As I write more and learn more about writing, this really and truly the only thing I want to do. However, I’m not naïve enough to believe that I have arrived—that my writing is critically spectacular and I can totally support my family on it. In fact, it’s quite the contrary. I have stories that I want to tell that my limited writing skill is totally unable to do justice, so I’ll keep those ideas close to my heart until I’ve written a book or three.
In recent weeks, all the hoopla around Fifty Shades has made me realize something—and this has played out in other mediums of entertainment as well. Your creative offering doesn’t have to be the best one on the market; it just has to have that special something that propels it forward in the collective hearts and minds of willing consumers. And it has to enter the market at just the right time to catch that spark that pushes it into the stratosphere. This has happened with The DaVinci Code, Twilight, The Kite Runner, The Help and many, many other stories.
Somehow, E. L. James was able to bottle that lightening with her Fifty Shades stories. There has been much said about it as she has racked up the notoriety, accolades, and denigration for this trilogy of books. It underscores that people have widely varying opinions on everything, and aren’t afraid to voice them across the internet airwaves.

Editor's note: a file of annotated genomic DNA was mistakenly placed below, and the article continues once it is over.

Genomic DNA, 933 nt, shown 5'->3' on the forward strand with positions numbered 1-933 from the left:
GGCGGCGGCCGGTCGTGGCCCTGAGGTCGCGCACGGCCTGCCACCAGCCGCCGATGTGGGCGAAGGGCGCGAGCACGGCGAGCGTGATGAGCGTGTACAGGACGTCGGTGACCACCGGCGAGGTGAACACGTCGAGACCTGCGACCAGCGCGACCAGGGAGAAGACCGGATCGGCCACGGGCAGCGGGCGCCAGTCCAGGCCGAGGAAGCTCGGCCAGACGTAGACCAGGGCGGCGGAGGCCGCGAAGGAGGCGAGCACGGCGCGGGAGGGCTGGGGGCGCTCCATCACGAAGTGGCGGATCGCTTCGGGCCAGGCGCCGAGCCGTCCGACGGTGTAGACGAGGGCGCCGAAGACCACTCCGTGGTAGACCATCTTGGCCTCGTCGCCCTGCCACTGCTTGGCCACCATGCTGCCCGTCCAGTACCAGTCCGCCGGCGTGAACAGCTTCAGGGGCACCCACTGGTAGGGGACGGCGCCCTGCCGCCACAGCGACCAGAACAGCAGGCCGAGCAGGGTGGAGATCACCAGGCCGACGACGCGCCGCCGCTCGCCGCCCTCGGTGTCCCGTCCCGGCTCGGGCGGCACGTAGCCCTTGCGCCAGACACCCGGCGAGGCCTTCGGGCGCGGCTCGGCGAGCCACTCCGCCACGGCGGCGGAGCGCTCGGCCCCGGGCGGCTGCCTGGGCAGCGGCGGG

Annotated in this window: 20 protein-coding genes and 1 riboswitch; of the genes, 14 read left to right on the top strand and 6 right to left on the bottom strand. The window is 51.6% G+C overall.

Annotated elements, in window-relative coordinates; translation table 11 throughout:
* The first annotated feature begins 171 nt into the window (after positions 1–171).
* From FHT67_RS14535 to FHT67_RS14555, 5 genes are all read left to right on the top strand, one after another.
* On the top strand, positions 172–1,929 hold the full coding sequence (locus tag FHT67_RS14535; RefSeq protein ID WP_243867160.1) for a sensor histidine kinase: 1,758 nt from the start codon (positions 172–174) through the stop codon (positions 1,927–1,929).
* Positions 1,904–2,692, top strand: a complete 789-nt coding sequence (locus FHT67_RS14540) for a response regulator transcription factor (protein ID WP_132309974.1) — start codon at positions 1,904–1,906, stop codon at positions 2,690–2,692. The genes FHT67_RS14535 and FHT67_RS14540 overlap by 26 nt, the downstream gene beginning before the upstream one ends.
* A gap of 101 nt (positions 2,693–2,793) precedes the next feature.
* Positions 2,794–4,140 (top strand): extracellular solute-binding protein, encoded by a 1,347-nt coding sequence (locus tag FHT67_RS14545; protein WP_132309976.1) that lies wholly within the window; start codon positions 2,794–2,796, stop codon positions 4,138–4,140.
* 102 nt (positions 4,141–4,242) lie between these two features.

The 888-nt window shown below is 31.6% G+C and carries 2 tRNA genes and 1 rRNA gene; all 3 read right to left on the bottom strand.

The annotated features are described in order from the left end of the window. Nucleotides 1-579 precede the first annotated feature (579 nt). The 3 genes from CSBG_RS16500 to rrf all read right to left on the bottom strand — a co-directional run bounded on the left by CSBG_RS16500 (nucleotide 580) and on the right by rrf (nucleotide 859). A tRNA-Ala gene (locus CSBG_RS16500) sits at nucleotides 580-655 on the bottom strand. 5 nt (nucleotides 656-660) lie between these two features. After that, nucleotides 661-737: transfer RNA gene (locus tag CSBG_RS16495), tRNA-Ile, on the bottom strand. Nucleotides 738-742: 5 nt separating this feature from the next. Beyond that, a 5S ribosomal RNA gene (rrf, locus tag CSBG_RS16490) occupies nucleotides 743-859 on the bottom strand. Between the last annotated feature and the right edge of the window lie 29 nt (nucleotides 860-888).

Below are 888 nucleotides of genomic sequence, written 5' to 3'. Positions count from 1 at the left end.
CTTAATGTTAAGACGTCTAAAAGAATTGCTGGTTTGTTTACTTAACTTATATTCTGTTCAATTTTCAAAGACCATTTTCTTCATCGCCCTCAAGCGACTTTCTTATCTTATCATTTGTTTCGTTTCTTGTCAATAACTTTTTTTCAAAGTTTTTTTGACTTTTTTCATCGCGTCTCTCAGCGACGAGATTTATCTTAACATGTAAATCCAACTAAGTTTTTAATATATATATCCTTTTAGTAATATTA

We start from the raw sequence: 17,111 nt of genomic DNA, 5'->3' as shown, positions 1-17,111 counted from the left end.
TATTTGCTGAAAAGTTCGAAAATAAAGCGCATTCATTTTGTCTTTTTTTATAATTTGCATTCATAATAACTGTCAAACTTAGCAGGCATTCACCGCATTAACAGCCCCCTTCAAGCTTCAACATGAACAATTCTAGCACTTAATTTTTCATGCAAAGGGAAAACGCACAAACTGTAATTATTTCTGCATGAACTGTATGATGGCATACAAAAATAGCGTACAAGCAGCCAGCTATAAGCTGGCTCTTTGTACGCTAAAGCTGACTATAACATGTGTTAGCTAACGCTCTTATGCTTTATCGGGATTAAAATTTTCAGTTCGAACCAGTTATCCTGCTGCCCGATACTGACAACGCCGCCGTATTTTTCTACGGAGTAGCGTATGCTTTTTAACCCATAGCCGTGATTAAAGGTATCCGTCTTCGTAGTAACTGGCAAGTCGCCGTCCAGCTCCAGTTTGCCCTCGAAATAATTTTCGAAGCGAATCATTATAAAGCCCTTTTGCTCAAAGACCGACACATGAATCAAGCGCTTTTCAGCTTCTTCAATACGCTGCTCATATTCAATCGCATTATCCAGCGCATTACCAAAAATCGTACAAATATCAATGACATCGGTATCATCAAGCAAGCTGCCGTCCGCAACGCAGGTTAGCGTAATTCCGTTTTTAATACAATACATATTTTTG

My only opinion now is that James has received her seven-figure payday, so we might as well move on from beating the dead horse that has become a thoroughbred. I am not and never did hate on Ms. James. I just hope Vintage helps her to improve the quality of the 750,000 paperbacks they will glut the market with.
I have written a novella that I am busy editing for publication on Amazon KDP to build myself a following. I have only been a modestly successful writer by fandom standards, so I don’t have the luxury of the legions of fans Ms. James has taken with her into superstardom. I want to build a base of readers who will like my writing style enough to tell a friend, who’ll tell a friend, and eventually they will happily read my offerings as eagerly as J.D. Robb’s and James Patterson’s fans do.
Several weeks ago, I entered an original fiction contest at The Writer’s Coffee Shop and as I await their decision on its suitability for publication, I can’t help but be excited that I am moving forward with my own dream of getting a book in print. Will my romantic drama set in exotic Paris be a hit? I have no earthly idea. One thing I do know is that if it is not accepted by TWCS, I won’t stop there. I will continue to tweak my stories, to hone my craft, until I have a novel in print somewhere.
The only thing that matters to me now, is that I’m finally going to get to do something I’ve wanted to do for a very long time. If my writing career goes nowhere, at least I’ll be able to say I’ve realized my dream and removed another item from my bucket list.